What is the ‘great replacement theory’? A scholar of race relations explains

False ideas about the extinction of the white race, spread around the late 19th and early 20th centuries, gave rise to xenophobic and anti-immigration conspiracy theories.

By Rodney Coates Published on Mar 15, 2024.
Members of a white supremacist group demonstrate near the National Archives in Washington on Jan. 21, 2022. AP Photo/Jose Luis Magana

The “great replacement theory,” whose origins date back to the late 19th century, argues that Jews and some Western elites are conspiring to replace white Americans and Europeans with people of non-European descent, particularly Asians and Africans.

The conspiracy evolved from a series of false ideas that, over time, stoked the fears of white people: In 1892, British-Australian author and politician Charles Pearson warned that white people would “wake to find ourselves elbowed and hustled, and perhaps even thrust aside by people whom we looked down.” The massive influx of immigrants into Europe at the time fostered some of these fears and resulted in “white extinction anxiety.” In the U.S., it resulted in policies targeting immigration in the late 19th and early 20th century.

In France, journalist Édouard Drumont, leader of an antisemitic movement, wrote articles in the late 19th century imagining how Jews would destroy French culture. In 1909, Filippo Tommaso Marinetti, an Italian poet and supporter of Benito Mussolini, argued that war and fascism were the only cure for the world. Fascism, then and now, worked to ensure white dominance.

This was followed by the eugenics movement, an erroneous and racist theory that supported forced sterilization of Black people, the mentally ill and other marginalized groups, who were all deemed “unfit.”

The 1978 book entitled “The Turner Diaries,” a fictional futuristic account of the overthrow of the United States government, further contributed to white nationalist ideas.

Collectively, these gave rise to a global movement that attracted a wide range of white supremacist, xenophobic and anti-immigration conspiracy theories. These theories were formally codified in the work of Frenchman Renaud Camus, first in his 2010 book “L'Abécédaire de l'in-nocence” and elaborated in his 2011 book “Le Grand Remplacement.”

Camus argued that ethnic French and white Europeans were being replaced physically, culturally and politically by nonwhite people. He believed that liberal immigration policies and the dramatic decline in white birth rates were threatening European civilization and traditions.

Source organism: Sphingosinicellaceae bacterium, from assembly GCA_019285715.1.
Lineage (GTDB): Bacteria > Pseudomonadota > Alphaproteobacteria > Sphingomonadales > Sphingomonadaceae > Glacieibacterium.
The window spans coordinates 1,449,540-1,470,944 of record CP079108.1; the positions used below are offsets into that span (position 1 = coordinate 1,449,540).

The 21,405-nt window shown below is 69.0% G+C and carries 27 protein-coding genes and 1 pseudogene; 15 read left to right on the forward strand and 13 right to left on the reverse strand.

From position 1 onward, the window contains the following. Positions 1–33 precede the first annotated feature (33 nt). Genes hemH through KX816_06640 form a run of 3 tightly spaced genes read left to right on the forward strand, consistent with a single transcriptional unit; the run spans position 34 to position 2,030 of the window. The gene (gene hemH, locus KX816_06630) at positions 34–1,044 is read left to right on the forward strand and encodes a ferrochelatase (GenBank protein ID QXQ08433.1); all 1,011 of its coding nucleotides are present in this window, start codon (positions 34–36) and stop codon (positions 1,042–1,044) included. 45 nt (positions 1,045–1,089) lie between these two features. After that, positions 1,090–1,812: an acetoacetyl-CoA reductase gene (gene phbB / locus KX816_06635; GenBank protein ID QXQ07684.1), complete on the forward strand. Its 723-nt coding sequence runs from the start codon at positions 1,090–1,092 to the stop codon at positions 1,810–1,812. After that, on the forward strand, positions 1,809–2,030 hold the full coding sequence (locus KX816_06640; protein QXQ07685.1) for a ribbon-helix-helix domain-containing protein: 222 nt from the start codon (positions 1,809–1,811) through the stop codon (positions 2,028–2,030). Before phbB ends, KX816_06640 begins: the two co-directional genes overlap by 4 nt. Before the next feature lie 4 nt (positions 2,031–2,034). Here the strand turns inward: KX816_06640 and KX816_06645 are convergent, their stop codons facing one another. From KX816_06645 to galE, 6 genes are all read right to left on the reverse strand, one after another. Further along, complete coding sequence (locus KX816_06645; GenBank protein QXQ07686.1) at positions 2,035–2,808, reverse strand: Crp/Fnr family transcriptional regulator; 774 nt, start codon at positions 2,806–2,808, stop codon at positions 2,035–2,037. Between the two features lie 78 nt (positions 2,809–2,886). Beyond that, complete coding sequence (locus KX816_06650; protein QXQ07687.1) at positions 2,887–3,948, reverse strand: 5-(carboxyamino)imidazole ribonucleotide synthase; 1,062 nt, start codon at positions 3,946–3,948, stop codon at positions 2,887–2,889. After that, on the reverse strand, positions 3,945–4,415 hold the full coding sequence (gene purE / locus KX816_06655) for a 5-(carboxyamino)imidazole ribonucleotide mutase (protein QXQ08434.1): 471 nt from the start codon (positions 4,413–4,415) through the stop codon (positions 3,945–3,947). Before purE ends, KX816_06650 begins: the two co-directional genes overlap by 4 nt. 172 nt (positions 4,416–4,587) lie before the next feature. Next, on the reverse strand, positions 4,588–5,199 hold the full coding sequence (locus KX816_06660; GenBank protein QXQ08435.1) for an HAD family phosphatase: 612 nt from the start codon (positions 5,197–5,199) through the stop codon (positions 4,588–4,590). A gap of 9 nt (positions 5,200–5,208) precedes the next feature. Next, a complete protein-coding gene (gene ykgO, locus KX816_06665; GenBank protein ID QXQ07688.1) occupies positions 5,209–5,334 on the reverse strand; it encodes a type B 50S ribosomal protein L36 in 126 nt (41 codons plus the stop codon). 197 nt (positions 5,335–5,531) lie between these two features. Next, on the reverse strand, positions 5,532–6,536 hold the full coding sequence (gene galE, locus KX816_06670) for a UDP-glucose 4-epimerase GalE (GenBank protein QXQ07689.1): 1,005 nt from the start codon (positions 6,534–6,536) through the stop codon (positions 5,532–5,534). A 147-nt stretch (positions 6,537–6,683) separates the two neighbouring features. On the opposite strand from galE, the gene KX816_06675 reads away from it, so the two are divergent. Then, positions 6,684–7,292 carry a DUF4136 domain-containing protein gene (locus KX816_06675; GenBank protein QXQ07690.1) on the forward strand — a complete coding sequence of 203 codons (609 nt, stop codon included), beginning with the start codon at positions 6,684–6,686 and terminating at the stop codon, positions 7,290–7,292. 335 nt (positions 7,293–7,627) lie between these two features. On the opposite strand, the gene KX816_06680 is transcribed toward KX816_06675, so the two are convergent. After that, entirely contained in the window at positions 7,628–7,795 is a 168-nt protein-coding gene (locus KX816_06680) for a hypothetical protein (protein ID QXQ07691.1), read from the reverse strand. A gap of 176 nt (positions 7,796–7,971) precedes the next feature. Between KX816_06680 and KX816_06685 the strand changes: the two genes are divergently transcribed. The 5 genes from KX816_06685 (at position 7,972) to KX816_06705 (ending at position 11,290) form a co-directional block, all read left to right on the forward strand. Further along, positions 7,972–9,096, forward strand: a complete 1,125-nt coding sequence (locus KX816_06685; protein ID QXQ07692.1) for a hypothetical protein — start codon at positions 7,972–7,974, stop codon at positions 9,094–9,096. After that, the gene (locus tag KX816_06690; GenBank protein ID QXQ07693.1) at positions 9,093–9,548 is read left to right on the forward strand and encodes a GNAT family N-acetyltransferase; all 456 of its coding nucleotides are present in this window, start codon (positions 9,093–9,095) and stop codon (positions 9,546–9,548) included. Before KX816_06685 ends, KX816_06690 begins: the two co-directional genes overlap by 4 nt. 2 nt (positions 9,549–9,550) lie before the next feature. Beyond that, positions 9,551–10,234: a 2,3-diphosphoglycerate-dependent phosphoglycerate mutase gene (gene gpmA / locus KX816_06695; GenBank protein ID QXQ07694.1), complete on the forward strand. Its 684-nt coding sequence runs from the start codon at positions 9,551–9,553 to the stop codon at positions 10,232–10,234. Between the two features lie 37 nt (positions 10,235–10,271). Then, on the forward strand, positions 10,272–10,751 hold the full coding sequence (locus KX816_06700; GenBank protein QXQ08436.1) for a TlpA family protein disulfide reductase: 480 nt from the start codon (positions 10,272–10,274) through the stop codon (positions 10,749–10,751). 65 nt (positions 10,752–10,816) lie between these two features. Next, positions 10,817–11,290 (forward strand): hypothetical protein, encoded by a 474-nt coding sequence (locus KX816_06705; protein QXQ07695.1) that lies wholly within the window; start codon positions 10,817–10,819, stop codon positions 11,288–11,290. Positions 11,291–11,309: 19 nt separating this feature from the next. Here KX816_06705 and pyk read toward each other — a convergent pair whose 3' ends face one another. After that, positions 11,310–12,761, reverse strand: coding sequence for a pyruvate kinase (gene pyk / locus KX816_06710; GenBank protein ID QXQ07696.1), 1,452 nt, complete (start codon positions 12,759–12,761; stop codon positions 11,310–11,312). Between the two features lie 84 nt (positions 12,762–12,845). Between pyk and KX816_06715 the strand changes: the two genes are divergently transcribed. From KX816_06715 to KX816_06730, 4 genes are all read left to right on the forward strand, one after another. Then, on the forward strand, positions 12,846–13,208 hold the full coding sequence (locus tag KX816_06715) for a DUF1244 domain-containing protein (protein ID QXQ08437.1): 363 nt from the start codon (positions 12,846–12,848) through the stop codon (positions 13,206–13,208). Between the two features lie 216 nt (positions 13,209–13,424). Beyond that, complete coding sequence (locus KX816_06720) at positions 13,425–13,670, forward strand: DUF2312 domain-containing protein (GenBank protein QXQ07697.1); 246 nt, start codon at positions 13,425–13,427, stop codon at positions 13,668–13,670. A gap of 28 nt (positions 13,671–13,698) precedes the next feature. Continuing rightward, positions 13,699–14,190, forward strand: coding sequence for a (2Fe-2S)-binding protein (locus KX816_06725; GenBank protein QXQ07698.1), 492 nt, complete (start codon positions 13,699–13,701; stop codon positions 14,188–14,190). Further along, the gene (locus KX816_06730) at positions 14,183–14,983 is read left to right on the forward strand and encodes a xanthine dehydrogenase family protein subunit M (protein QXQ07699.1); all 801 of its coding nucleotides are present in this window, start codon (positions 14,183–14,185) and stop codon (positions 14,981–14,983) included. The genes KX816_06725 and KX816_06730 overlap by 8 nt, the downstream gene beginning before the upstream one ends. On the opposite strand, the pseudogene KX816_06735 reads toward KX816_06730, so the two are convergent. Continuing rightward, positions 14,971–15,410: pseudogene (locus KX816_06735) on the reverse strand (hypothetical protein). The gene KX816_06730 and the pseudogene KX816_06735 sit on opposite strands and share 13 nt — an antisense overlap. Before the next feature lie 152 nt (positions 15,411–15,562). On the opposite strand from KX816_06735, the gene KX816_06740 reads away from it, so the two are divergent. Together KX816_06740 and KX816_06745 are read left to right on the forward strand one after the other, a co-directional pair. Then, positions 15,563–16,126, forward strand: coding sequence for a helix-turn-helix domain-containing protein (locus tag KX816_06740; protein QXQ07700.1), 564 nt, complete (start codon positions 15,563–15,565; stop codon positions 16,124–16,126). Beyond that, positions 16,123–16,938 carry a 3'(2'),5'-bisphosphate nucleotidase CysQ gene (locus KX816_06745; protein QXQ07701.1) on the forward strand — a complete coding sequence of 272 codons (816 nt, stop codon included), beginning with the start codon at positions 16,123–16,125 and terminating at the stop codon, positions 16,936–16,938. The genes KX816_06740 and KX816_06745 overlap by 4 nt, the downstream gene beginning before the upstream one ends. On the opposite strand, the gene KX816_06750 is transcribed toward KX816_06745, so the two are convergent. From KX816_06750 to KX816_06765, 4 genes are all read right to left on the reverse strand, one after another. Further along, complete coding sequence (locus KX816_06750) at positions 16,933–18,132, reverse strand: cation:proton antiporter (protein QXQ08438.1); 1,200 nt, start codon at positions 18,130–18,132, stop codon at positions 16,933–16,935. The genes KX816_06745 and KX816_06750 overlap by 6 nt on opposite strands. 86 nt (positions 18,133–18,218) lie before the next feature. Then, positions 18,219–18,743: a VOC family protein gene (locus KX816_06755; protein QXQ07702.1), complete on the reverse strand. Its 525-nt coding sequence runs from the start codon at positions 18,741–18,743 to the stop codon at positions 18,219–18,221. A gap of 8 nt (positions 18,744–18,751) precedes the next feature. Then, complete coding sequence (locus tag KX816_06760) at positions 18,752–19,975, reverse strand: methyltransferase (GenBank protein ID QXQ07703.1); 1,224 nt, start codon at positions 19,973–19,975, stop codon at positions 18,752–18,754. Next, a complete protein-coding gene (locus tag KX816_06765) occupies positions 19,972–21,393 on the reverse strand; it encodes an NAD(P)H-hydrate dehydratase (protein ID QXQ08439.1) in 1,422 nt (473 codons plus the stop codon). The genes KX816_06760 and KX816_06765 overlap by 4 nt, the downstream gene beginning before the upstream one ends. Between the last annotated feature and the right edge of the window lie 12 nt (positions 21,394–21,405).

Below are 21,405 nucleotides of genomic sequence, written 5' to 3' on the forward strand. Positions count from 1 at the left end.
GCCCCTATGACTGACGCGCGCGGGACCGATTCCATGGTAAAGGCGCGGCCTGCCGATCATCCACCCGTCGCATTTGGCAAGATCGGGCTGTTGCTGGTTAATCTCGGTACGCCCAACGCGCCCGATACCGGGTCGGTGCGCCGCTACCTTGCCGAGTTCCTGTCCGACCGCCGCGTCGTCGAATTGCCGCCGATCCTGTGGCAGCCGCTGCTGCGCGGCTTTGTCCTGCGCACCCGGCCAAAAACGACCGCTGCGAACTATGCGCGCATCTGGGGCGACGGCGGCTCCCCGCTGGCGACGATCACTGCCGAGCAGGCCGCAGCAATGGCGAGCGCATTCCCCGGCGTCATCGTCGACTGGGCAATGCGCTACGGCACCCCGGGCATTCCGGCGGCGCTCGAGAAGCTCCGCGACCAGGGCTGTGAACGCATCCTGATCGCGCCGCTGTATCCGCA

Why this conspiracy theory matters

These false ideas promulgated the spread of white supremacy, which has contributed to terrorist attacks, state violence and propaganda campaigns in the U.S and parts of Europe.

On Aug. 11, 2017, during a “Unite the Right” rally in Charlottesville, Virginia, white nationalists chanted “You will not replace us” and “Jews will not replace us.” In spring 2019, Belgian politician Dries Van Langenhove repeatedly posted on social media, “We are being replaced.”

In recent years, nonwhite immigrants have been the target of xenophobia. Migrants, especially from Mexico, are accused of bringing criminal activities to American cities. Immigrants have also been falsely accused of smuggling fentanyl into the U.S. The reality is that immigrants commit far fewer crimes than those born in the U.S.

Impact of the theory and spread of hate

In less than two decades, the theory has become a major idea, with as many as 60% of the French population believing some aspects of it. According to that survey, they are worried or at least concerned that they might be replaced. In the U.K. and the U.S., close to one-third of those polled believe that white people are systematically being replaced by nonwhite immigrants. Some in the U.S. fear that America might lose its culture and identity as a result.

Being aware of conspiracy theories and standing up to hatred, I argue, can help societies deal with the continuing fallout of extreme xenophobia, racist rants, the rise of white supremacy and the victimization of innocent people.

Rodney Coates does not work for, consult, own shares in or receive funding from any company or organization that would benefit from this article, and has disclosed no relevant affiliations beyond their academic appointment.

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